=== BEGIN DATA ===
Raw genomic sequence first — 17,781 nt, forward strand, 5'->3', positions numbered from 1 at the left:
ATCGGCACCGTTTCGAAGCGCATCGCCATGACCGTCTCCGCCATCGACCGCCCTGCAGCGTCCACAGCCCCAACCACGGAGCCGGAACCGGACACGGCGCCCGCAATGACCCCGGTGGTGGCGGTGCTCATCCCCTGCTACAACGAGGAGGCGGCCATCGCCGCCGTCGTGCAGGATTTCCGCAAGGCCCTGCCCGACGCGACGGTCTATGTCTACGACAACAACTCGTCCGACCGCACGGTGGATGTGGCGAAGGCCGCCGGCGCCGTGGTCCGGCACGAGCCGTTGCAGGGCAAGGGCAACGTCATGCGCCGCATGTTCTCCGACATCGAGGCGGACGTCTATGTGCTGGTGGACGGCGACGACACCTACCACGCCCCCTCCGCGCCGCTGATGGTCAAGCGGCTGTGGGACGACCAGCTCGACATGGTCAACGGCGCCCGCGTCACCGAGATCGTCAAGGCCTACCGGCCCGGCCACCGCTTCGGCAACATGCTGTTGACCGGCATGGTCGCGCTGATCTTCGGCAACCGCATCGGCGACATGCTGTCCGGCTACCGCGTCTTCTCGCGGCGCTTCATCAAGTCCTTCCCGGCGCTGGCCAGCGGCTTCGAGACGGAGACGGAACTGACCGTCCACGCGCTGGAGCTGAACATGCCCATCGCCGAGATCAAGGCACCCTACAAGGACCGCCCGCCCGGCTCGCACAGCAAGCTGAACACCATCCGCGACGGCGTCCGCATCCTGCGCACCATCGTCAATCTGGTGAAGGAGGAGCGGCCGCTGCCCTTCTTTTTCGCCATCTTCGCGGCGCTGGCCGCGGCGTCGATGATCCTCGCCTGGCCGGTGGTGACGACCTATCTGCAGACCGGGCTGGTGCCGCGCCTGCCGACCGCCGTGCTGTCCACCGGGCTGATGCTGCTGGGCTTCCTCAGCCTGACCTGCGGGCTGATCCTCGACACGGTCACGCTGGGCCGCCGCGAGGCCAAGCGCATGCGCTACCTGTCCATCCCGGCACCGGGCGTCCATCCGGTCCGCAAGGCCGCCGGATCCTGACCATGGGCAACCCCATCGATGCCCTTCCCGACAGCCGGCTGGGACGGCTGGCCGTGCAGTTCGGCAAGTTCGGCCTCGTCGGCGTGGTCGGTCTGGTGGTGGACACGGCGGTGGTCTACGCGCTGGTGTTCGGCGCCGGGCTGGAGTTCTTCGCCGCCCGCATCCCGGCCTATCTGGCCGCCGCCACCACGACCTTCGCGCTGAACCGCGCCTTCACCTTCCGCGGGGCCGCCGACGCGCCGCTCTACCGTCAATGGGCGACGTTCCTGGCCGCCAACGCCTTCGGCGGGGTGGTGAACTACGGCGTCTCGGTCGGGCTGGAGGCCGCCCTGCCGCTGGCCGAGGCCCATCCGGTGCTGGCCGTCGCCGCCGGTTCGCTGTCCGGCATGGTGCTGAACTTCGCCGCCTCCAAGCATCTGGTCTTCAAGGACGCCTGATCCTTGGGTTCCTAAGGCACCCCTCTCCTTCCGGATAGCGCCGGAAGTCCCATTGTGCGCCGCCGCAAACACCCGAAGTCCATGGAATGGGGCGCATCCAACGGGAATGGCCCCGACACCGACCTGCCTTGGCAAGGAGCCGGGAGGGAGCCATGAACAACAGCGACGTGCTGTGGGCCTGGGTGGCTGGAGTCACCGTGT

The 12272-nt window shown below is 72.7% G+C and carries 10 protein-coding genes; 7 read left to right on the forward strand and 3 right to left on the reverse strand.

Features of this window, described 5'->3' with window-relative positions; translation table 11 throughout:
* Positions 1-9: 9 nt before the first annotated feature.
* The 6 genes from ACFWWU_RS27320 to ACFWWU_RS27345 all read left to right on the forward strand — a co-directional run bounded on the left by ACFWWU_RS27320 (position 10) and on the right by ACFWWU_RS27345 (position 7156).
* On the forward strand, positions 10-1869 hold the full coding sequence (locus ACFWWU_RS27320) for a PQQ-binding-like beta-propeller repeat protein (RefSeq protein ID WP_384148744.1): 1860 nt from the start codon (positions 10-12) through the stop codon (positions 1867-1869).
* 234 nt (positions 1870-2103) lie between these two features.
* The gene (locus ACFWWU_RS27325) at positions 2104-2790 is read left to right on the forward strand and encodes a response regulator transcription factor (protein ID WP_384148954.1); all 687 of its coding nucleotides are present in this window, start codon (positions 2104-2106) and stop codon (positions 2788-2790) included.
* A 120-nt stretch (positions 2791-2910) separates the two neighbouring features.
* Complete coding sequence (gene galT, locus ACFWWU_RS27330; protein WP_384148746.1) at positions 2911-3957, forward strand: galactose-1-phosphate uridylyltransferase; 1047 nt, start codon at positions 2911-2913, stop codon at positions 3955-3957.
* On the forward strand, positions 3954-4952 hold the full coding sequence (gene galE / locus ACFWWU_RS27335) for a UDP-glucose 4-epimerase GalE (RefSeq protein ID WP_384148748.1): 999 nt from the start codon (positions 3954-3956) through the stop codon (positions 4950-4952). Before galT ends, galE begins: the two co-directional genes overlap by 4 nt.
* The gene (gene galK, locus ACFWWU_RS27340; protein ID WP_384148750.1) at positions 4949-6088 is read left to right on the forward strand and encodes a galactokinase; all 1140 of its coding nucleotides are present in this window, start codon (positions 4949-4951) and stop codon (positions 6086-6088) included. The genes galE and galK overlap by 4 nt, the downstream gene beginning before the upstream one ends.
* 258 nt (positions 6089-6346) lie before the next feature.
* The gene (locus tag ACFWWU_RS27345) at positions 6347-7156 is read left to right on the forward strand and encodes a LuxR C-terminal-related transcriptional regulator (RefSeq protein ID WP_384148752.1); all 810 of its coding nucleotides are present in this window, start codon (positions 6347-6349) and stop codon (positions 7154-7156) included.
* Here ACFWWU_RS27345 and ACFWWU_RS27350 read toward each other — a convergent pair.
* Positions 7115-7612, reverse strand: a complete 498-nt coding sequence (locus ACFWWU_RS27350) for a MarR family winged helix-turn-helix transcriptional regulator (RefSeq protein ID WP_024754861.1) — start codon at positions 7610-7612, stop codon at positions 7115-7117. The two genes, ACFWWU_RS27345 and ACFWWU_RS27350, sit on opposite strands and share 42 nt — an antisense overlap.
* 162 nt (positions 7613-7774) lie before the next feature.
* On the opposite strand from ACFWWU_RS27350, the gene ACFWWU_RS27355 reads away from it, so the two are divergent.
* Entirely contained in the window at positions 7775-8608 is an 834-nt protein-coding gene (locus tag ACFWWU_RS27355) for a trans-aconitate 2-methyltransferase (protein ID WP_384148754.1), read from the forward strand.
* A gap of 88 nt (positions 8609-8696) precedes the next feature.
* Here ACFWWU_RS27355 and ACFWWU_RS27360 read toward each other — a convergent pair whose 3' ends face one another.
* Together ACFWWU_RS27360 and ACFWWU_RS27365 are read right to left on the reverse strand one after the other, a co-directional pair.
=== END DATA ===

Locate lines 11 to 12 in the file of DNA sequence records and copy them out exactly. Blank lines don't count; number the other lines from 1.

* Complete coding sequence (gene galT, locus ACFWWU_RS27330; protein WP_384148746.1) at positions 2911-3957, forward strand: galactose-1-phosphate uridylyltransferase; 1047 nt, start codon at positions 2911-2913, stop codon at positions 3955-3957.
* On the forward strand, positions 3954-4952 hold the full coding sequence (gene galE / locus ACFWWU_RS27335) for a UDP-glucose 4-epimerase GalE (RefSeq protein ID WP_384148748.1): 999 nt from the start codon (positions 3954-3956) through the stop codon (positions 4950-4952). Before galT ends, galE begins: the two co-directional genes overlap by 4 nt.